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 BigPicture

About BigPicture

BigPicture installation and updates

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BigPicture Sizing Guide

Cloud vs. Server - Key Differences in BigPicture on These Platforms

BigPicture Export

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 BigPicture release notes

BigPicture Cloud Backlog

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About BigGantt

BigGantt - Important Notice

BigGantt installation and updates

BigGantt Cloud Backlog

Cloud vs. Server - Key Differences in BigPicture on These Platforms

 BigGantt release notes

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Configuring the link

Clicking the 'Link Arrow' opens a dialogue box which allows you to edit the link's behaviour. For every link on Gantt there is a possibility to determine:

  • Lag Time,

  • Link Type

  • Link Mode (ASAP)

or you can delete the link.

Lag time is the time period calculated in days dividing the tasks linked. The tasks are recalculated according to their types when their current position indicates time gap grater or shorter than the Lag time set for that particular link. If the value is a positive number the tasks will be separated by the given number of days. If on the other hand the Lag time is a negative value than the tasks will 'overlap'. The Lag time period set is honoured whenever it makes sense.

Example: If the lag time between Fitt the windows and Paint the wall is set for 2 days than Paint the wall cannot start before Fitt the windows but if it starts more than 2 days later than the lag time condition is still met. The lag time between tasks linked with Start to Start is not corrected as it is in accordance with Start to Start link type definition above (Task B can begin any time after Task A begins.).

Once this checkbox is marked the link will always set:

  • the earliest possible Start Date of the linked target task if Start Date is the target

  • the earliest possible End Date of the linked target task if End Date is the target.

In other words - link in ASAP mode always schedules target task as soon as possible based on dependency type. There are no restrictions on how many links are created for each source or target task as long as they are not crating circular relationship (discussed here). If a task is moved to a prohibited position (based on link type and mode) it is moved back/forward to the appropriate position.

Please Note that depending if the task is ASAP or not the colours will change (discussed here).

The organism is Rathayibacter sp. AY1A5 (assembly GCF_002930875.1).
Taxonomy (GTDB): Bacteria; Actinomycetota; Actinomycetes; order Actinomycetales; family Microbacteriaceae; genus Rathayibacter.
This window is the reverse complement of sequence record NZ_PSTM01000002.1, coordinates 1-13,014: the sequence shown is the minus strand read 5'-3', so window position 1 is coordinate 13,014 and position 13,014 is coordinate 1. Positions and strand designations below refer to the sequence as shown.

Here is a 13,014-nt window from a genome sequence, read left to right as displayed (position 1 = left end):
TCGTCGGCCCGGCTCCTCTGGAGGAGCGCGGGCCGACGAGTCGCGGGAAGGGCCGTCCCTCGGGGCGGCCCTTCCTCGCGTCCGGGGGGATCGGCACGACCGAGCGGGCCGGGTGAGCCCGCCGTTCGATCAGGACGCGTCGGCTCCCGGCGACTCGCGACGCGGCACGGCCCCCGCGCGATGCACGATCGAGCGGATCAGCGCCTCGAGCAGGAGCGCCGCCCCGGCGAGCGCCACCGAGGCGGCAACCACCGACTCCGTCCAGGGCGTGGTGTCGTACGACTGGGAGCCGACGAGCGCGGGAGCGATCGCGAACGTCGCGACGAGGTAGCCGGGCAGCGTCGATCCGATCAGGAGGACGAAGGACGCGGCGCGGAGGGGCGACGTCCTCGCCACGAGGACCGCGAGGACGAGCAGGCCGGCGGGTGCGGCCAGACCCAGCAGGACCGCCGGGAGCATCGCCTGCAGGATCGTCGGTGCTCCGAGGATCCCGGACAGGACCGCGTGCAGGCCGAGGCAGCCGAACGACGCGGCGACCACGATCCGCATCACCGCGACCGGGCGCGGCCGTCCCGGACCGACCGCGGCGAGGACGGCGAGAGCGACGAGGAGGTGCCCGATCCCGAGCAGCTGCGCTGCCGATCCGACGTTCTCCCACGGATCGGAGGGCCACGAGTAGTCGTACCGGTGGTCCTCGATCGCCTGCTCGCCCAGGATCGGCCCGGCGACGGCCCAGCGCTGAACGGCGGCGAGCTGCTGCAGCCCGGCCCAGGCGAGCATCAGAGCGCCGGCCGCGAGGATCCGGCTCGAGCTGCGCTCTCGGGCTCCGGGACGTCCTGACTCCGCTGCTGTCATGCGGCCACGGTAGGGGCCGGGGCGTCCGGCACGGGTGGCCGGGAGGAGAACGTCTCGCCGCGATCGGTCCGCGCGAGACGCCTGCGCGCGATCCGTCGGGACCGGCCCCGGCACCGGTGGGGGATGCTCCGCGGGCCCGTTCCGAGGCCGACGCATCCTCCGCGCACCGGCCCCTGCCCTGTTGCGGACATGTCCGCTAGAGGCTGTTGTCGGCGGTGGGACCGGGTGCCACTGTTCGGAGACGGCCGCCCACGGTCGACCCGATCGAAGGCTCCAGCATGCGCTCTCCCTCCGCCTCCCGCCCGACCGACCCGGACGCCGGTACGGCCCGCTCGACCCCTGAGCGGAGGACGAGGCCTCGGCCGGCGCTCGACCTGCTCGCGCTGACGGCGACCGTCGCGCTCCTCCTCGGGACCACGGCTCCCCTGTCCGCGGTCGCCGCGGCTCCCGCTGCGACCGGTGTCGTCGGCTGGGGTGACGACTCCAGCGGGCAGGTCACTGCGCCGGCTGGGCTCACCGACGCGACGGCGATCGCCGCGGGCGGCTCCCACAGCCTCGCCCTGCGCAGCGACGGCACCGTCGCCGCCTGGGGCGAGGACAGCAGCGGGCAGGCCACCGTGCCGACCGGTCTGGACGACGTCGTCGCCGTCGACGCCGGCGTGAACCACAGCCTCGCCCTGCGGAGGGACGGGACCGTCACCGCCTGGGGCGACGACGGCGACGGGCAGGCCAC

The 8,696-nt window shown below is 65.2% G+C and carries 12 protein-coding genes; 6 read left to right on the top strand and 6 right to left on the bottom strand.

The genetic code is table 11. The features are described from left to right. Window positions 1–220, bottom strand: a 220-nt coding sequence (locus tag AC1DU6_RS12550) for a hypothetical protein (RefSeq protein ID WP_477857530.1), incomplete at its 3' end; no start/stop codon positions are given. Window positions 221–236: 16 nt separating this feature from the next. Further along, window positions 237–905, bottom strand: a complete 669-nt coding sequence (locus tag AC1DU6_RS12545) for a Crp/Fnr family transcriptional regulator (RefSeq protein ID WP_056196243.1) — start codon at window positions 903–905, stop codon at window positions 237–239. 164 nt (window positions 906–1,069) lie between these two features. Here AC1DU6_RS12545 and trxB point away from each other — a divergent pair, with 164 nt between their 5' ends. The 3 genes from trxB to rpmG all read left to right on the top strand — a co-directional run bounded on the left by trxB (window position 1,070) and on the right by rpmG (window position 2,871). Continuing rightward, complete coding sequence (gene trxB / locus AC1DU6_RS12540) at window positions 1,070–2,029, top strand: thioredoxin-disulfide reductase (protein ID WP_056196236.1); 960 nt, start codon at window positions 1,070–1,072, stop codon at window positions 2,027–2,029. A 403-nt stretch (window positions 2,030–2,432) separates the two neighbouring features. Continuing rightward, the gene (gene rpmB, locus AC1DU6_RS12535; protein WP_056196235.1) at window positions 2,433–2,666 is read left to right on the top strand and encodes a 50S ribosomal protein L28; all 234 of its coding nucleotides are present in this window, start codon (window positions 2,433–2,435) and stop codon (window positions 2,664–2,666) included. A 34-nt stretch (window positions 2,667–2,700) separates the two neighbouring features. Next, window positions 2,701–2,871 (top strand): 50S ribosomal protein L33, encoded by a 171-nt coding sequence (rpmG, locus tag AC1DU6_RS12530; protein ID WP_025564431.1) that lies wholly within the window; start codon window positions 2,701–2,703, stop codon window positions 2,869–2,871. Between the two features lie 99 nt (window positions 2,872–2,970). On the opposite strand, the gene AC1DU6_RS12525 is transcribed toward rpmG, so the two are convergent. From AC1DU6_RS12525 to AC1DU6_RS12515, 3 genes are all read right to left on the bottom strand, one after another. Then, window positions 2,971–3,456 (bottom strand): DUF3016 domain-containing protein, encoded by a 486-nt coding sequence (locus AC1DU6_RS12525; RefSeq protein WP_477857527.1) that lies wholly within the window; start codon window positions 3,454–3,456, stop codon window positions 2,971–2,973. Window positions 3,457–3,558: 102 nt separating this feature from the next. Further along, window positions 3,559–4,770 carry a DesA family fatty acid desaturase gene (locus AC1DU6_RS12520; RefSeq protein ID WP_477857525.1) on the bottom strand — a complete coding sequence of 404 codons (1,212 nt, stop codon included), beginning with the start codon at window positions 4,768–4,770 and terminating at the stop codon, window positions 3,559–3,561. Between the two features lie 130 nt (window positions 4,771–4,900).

Example: Once you start Pour the concrete task you want the Level the concrete task to start immediately. Such ASAP link will be marked by golden colour.

There is of course also the possibility to 'Delete' the link. The operation cannot be undone and there is no "confirm" prompt. Once a link is deleted only a new one can be created in its place.

Link colours

The colours encode the configuration of the links, lag time and type of tasks that are linked. It is meant to make it easy to distinguish at a glance how the tasks are scheduled.

Jira tasks with ASAP links but without Lag Time are displayed in golden colour.

Jira tasks with ASAP links and with Lag Time set are displayed in Blue colour.



Jira tasks without ASAP links and without Lag Time are displayed in Gray colour.

Jira tasks without ASAP links but with Lag Time set are displayed in Violet colour.



In more complicated cases when:

  • multiple links target single task and

  • links mode is selected as ASAP

system sets the latest possible date that honours all links applied to the task and the Lag time.

In practise, when we take a look at the case presented in the figure above, it is set the earliest date of the task PVIII-24, but it takes into account all links applied (from both task PVII-27 and task PVII-28)

Loops and Cross-Program Relationship

In Jira, issue links have no effect over the environment's structure and behaviour. That means we can create any type of dependency between them in various combinations. Even a type of dependency that would make no logical sense or would end up in a paradox can exist in the vanilla Jira environment. In our application though, links have a direct effect on the Start and End Dates, so some combinations of links will not be allowed. This concerns what we call "loops". Let's imagine the following type of inter-dependency:

Task A (Ends) → (Starts) Task B

Task B (Ends) → (Starts) Task A

Such a combination of links on these 2 tasks would result in Task A rescheduling Task B, Task B rescheduling Task A, Task A rescheduling Task B, and so on and so forth. This sort of paradox would create an infinitive number of data re-calculation and could possibly crush our environment. This is why our app will not allow it and will return a Warning.


Loops are very easy to detect if tasks belong to a single Program. However, at times we may meet a situation when the same task is a component of various - multiple Programs, each belonging to a different user. We could cause a change that might reschedule their whole Gantt, sometimes even not realizing it (i.e. once permissions to their Program were not granted to us).